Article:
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Rising distrust within the EU will exact a steep economic price, warns Martin Sandbu. He argues that relations are fraying within the bloc and cites allegations of money laundering in Latvia and Estonia, claims that Malta is selling citizenship too freely, and the recent case of a Ukranian activist who was deported from Brussels at the request of Poland.

Once people — or countries — stop trusting each other, the need for detailed laws and rules increases, bringing with it friction that boosts the cost of doing business. This could be particularly bad news for EU’s smaller and less developed members, Martin concludes.

Sarah O’Connor argues that not all regions face the same threat from automation. In general, northern Europe, North America and New Zealand are at much less risk than southern and eastern Europe, she says.

Ilaria Maselli, a senior economist at The Conference Board, warns that several leading economic indicators suggest that the risk of a UK recession is growing.

UBS chairman Axel Weber writes that preventive measures alone will not be sufficient to deal with the next financial crisis. It is time for public authorities to shift resources from policy development to supervision, he adds.

Leo Lewis delves into the rarefied world of competitive stone skipping and what that tells us about the nature of sport at a time when the popularity of e-sports is rising fast.

Gideon Rachman explores the logic of trade confrontation as the US and China rachet up their tariffs on each other’s goods.

What you’ve been saying

The crisis in Argentina undermines the IMF’s case: letter from Arturo C Porzecanski, Washington, DC, US

The crisis in Argentina undermines the case for expanded IMF resources. First, the role of the IMF is not to backstop the payment of all debt obligations falling due in any member country, but rather to signal improved economic management in order to catalyse new debt and equity investments. The fund’s commitment to lend Argentina $50bn was therefore an exaggeration. Second, there is ample evidence that fund staff are mere mortals who all too often make mistakes.

In response to “ A nuclear gamble on North Korea’s Chairman Kim”, Paul A. Myers says:

The three variables are: (1) denuclearizing North Korea, (2) lifting sanctions on North Korea, and (3) ultimate withdrawal of US troops from Korean peninsula. One presumes China is most interested in (3). North Korea is interested in (2). South Korea and the US are interested in (1). So therefore using (2) to test (1) without giving way on (3) seems the best path forward for South Korea and the US. Talk engenders more talk, always a good thing in tense situations.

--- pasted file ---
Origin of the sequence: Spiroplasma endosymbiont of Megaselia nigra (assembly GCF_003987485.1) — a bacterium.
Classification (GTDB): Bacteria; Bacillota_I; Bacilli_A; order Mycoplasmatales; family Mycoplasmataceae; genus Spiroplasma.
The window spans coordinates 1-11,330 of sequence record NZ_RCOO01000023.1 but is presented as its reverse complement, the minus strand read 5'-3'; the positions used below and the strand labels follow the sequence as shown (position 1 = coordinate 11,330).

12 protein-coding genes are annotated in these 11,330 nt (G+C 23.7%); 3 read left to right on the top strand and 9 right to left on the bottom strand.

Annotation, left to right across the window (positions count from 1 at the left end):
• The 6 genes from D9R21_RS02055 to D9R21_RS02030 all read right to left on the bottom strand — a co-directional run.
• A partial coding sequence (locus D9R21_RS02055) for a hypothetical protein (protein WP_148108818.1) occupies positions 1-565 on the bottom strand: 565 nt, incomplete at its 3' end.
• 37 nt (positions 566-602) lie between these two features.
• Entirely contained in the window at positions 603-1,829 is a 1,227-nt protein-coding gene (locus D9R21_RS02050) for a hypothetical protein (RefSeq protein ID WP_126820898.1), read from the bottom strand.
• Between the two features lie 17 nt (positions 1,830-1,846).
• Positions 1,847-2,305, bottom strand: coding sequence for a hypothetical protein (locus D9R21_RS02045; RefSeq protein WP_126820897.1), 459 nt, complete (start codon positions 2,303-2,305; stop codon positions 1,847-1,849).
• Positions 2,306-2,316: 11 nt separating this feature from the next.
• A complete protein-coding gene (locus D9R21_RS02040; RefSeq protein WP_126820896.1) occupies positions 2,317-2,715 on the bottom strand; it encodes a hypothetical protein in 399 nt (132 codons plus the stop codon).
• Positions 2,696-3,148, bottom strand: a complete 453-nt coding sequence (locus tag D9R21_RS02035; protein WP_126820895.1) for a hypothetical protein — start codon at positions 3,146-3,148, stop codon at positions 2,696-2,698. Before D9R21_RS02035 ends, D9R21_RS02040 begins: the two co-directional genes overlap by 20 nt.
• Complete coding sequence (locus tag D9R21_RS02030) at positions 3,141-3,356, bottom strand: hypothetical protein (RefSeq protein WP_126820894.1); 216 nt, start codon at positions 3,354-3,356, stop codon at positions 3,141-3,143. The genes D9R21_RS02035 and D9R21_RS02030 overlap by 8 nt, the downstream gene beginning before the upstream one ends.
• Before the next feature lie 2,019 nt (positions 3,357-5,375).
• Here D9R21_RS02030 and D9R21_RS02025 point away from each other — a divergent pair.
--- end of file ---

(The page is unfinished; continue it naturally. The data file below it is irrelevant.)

Drive for global banking conformity increases systemic risk: letter from Nicholas Dorn, London, UK:

Despite the FT’s enumeration of risk factors, no one knows where the next crisis is going to come from. The more useful question is how the propagation of crises through the system can be minimised. The plain implication is the need for greater variation in finance, so that such risks as do arise cannot so easily ripple through the global ensemble. What is desperately needed, therefore, is not bland global conformity but more variation between important regulatory regimes (US, China, EU, etc).

Today’s opinion

Stone skimmers and e-gamers spot a chance to flip fun into sport
A shift from the Olympic committee, keen for new audiences, encourages e-sport backers

Reginald Dale, Financial Times reporter, 1940-2018
Journalist made his name covering the UK’s negotiations to join the European Economic Community

Some regions are more vulnerable to automation than others
Local and national policymakers should work harder to connect rural areas to cities

The economic cost of fraying trust in Europe
Mutual suspicion among EU member states threatens to unravel inter-dependence

The risk of a UK recession is growing
Continued uncertainty over the outcome of Brexit negotiations is not helping

Instant Insight: The US, China and the logic of trade confrontation
Beijing will explore new ways to hurt Washington, including a refusal to buy its debt

FT Alphaville: What the bond market might miss about inflation

The Art of Persuasion: Public speaking is no more than a confidence trick
The Queen’s 1947 Cape Town speech may not have been delivered live. Does it matter?

FT View

The FT View: Donald Trump fires another volley in the US-China trade war
Some of Washington’s criticisms of Beijing are reasonable, but its response is not

The FT View: Military action is not the answer to Venezuela’s refugee crisis
There are better options for dealing with spiralling exodus

The Big Read

The Big Read: How the promise of electric power could transform aviation
The industry is on the brink of the biggest revolution since the 1930s

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